Lastly, Jake is very willing to help readers. He says at the end of his preface to call on him if he can be of any assistance, and he is not just saying this. I had a question because the trading program I use showed some charts differently than the examples in the book, and I e-mailed Jake asking him how I should modify the charts, and he quickly replied to my questions and helped me solve the problem.
A great resource for day traders...should be required reading.
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on June 19, 1999
In "The Compleat Day Trader" Jake Bernstein has successfully presented the reader with the full gamete of information necessary for success in any day trading endeavor. The experienced or beginner trader will each benefit from the comprehensive coverage which takes the reader on a detailed journey from what to consider when starting out, through a thorough presentation of technical analysis to building a personal strategy. This book is filled with easy to understand examples as well as the author's own interpretation, commentary and recommendations based on his extensive trading and research experience. The psychology of day trading which is often not adequately covered in other books is presented along with numerous tips and basic rules for success in a manner that binds the psychological aspects with actual trading system methodology. This book will help provide the edge that is necessary in the increasingly volatile and competitive markets of today. This powerful book should not be absent from any day traders collection.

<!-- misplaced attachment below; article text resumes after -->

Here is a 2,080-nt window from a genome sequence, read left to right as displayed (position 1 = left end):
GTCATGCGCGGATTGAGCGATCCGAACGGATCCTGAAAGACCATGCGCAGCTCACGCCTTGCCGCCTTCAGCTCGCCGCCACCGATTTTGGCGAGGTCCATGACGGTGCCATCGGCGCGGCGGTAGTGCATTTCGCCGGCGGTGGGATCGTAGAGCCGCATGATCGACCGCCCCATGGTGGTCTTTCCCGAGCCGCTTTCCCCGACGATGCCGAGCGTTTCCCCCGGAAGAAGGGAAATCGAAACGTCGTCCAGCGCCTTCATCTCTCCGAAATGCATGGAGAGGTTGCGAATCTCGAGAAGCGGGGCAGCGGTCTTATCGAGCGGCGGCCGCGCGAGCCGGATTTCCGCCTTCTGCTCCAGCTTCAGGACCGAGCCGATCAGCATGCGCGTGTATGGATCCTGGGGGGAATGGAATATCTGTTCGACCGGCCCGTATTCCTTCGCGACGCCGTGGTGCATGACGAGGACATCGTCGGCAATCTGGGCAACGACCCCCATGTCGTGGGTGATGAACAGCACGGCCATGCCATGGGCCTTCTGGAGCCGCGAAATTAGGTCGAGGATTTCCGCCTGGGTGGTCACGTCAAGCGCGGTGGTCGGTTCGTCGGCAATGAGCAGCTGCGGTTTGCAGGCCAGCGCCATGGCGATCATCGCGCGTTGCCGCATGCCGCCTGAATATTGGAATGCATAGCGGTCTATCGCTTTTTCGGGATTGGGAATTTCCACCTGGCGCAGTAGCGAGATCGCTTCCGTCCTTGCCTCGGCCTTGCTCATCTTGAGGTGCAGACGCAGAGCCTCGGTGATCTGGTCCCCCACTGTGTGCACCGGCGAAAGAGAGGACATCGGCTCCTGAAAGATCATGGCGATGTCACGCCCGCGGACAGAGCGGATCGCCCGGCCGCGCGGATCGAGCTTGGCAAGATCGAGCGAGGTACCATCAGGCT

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on April 29, 1999
This enlightening book holds your hand and teaches you the basic knowledge you need to become a day trader. With specific facts, instructions, methods and explanations, he walks you through everything you ever wanted to know to begin day trading but were afraid to admit you didn't have a clue. From basic definitions and explanations to precise methods, examples and charts, Jake instructs you in a succinct yet elucidating manner about the ins and outs of day trading. The section on psychology alone is worth the price of the entire book. And if you take the time to commit his twenty keys to success as a day trader to memory, it's truly the icing on the cake of knowledge. Once I completed it, I couldn't wait to read The Compleat Day Trader II which advanced the teachings even further than The Compleat Day Trader and went on to show you what systems work and don't work and why. The section on placing orders was really valuable too. To me, what makes Jake's books so meaningful is how he combines the psychology of trading with the trader's basic nature and intertwines that with the hard, cold facts of reality. This makes his writings and teachings much more real and down to earth than those I have read from other authors and traders. And he is also very accessible, which is almost unheard today. That's why I feel both books have earned five stars.
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on February 11, 1999